Coinbase Users In Georgia Exploited a Decimal Point Error To Cash Out At 100X
Why isn’t Coinbase talking about this? In the Caucasus country of Georgia, an error led to some users exchanging their cryptocurrencies at a 100X profit. Is the cryptocurrency exchange entitled to that money? Or is this a simple case of users taking advantage of an arbitrage opportunity? In crypto, transactions are supposed to be final. However, a centralized exchange like Coinbase has its ways to get what it wants.
The error was simple, Coinbase priced the Georgian Lari at $290 instead of $2.90 for seven hours on Wednesday. According to the exchange, only about 1000 users took advantage of the opportunity and the company only lost a nominal amount. Coinbase wants it back, though. And they’re taking action on the matter.
At the moment, @coinbase is not communicating with their customers and at the same time, people can't withdraw their own money from their own bank accounts— Levan Ilashvili (@LevanIlashvili) August 31, 2022
According to Twitter user Levan Ilashvili, at least one bank blocked all of the users’ accounts until further notice. “At the moment, Coinbase is not communicating with their customers and at the same time, people can’t withdraw their own money from their own bank accounts,” he tweeted. And while Coinbase does reserve the right to reverse erroneous transactions in its user agreement, the fact of the matter is that ALL of the users’ funds have been frozen on account of their mistake.
What Does Coinbase Have To Say About The Issue?
While Coinbase’s official channels didn’t comment on the matter at hand, a company spokesperson did speak to Blockworks. Of course, the company blamed it all on a “third-party technical issue” and called it a day.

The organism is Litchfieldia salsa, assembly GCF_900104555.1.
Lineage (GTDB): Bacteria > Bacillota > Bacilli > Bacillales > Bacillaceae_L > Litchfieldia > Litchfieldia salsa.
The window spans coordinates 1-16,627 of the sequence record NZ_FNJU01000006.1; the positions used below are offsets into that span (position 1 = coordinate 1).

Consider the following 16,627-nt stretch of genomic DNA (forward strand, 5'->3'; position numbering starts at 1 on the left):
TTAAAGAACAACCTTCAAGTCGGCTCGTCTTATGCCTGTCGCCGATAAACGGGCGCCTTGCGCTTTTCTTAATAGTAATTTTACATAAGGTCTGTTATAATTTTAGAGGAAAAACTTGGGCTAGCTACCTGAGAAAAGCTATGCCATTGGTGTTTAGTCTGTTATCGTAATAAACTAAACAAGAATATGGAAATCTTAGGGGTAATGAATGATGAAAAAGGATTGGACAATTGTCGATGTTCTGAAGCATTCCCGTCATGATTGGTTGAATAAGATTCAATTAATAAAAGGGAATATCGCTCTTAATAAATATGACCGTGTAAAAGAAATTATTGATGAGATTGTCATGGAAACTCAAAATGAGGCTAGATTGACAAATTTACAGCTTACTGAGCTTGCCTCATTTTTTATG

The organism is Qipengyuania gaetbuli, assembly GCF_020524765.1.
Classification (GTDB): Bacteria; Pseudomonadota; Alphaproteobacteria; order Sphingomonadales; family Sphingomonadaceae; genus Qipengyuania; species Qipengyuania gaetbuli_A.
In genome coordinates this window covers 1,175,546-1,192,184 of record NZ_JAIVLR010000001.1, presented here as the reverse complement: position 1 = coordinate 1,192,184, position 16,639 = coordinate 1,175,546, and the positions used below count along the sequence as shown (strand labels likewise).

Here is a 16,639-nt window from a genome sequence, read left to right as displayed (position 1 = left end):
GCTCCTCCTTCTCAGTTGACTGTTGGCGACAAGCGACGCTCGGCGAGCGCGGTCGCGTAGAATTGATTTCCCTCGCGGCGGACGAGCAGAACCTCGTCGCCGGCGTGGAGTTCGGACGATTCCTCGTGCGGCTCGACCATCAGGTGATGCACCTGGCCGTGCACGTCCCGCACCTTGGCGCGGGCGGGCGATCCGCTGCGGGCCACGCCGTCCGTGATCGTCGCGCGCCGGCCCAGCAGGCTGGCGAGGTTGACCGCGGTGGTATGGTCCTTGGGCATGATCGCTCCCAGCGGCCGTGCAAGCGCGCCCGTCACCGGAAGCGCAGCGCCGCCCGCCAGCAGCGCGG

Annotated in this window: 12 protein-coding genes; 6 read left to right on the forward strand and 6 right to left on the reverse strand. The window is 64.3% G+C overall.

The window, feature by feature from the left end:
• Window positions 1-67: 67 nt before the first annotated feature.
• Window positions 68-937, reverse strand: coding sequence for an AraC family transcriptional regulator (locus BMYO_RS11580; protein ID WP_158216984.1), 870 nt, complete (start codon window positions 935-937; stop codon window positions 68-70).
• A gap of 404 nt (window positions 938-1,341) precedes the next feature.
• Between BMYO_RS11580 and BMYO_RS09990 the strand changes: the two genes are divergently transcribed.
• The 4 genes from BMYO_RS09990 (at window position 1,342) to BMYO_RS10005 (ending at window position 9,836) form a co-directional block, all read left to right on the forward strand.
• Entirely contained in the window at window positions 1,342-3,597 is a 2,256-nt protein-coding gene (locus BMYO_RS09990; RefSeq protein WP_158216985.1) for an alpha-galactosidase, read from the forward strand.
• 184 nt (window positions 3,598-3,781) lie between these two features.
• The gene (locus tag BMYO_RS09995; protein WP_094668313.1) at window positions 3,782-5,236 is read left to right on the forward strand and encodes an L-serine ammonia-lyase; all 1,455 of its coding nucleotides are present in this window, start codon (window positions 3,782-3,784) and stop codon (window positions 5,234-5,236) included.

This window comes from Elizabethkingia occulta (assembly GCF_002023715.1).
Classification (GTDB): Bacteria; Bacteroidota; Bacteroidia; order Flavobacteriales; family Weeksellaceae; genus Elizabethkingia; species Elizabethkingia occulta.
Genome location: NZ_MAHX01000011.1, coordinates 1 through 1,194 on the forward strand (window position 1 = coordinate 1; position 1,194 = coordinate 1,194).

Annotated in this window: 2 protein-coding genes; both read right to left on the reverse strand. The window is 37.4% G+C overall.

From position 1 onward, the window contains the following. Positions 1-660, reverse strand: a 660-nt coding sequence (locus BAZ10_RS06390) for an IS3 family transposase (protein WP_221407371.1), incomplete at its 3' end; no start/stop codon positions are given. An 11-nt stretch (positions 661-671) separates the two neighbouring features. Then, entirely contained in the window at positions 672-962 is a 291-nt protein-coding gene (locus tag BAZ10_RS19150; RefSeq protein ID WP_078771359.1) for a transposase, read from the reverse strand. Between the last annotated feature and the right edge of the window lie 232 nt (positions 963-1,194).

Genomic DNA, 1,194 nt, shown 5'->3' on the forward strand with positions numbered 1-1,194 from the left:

“In late August, prices for cryptos denominated in Georgia’s national currency had been rated at GEL 290 instead of GEL 2.90. The missed decimal point had been due to a ‘third-party technical issue. A very small number of users (0.001% of our total users) were able to erroneously trade and withdraw a small non-material amount of funds. Upon detection, we fixed the issue and are taking action to retrieve the improperly withdrawn funds.”
In the same report, the website quotes “one bank’s blanket text message to customers.” And it certainly seems like Coinbase had a lot to do with the freezing of the accounts.
“Hello, we have marked your transactions with Coinbase as suspicious and we’re locking all your accounts and cards. Please be aware that Coinbase may request clawback of the funds. Sorry.”
Last but not least, Blockworks quotes one of the lucky/affected Georgian crypto users.
“[There were] multiple levels of failure from Coinbase. They had no checks. Even worse, when they detected unusual activity, which they should have detected, they failed to act on it for over seven hours.”
Is Coinbase To Blame? Are The Users?
If this was a “third-party technical issue,” who’s responsible? Did the users do anything wrong in this situation? Were they too greedy or did they just take advantage of a too-good-to-be-true trade? Isn’t the company at least partly responsible for the mistake? Does an American company have the right to ask Georgian banks to freeze accounts? Isn’t this whole situation a little bit too dystopian?
The future, it’s just like the past but grittier and darker. The rules of the game are being written as we speak. This is a glimpse of what the future holds for people who deal with centralized exchanges.
Burning Questions: What happened with “The Degen Trilogy”?Are parts two and three on the way, or what?Source